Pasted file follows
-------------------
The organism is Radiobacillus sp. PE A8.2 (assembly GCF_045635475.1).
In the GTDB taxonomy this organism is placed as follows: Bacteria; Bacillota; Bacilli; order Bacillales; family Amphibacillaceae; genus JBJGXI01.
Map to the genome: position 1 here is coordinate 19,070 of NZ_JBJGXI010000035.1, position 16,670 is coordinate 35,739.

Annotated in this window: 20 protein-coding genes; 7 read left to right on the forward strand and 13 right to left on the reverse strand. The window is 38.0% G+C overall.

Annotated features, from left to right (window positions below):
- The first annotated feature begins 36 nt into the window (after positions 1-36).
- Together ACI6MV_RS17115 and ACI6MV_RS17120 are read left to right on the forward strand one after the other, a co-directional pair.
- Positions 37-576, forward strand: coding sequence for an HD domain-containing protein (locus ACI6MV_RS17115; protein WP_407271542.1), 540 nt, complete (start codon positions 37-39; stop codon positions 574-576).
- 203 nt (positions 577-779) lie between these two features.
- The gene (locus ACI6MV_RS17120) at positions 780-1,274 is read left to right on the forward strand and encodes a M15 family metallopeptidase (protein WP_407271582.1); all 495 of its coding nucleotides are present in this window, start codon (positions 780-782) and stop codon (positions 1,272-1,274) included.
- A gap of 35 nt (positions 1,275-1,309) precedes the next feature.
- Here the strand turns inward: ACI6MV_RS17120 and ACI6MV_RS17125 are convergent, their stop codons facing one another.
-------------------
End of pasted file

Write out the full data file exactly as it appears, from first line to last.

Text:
The organism is Radiobacillus sp. PE A8.2 (assembly GCF_045635475.1).
In the GTDB taxonomy this organism is placed as follows: Bacteria; Bacillota; Bacilli; order Bacillales; family Amphibacillaceae; genus JBJGXI01.
Map to the genome: position 1 here is coordinate 19,070 of NZ_JBJGXI010000035.1, position 16,670 is coordinate 35,739.

Annotated in this window: 20 protein-coding genes; 7 read left to right on the forward strand and 13 right to left on the reverse strand. The window is 38.0% G+C overall.

Annotated features, from left to right (window positions below):
- The first annotated feature begins 36 nt into the window (after positions 1-36).
- Together ACI6MV_RS17115 and ACI6MV_RS17120 are read left to right on the forward strand one after the other, a co-directional pair.
- Positions 37-576, forward strand: coding sequence for an HD domain-containing protein (locus ACI6MV_RS17115; protein WP_407271542.1), 540 nt, complete (start codon positions 37-39; stop codon positions 574-576).
- 203 nt (positions 577-779) lie between these two features.
- The gene (locus ACI6MV_RS17120) at positions 780-1,274 is read left to right on the forward strand and encodes a M15 family metallopeptidase (protein WP_407271582.1); all 495 of its coding nucleotides are present in this window, start codon (positions 780-782) and stop codon (positions 1,272-1,274) included.
- A gap of 35 nt (positions 1,275-1,309) precedes the next feature.
- Here the strand turns inward: ACI6MV_RS17120 and ACI6MV_RS17125 are convergent, their stop codons facing one another.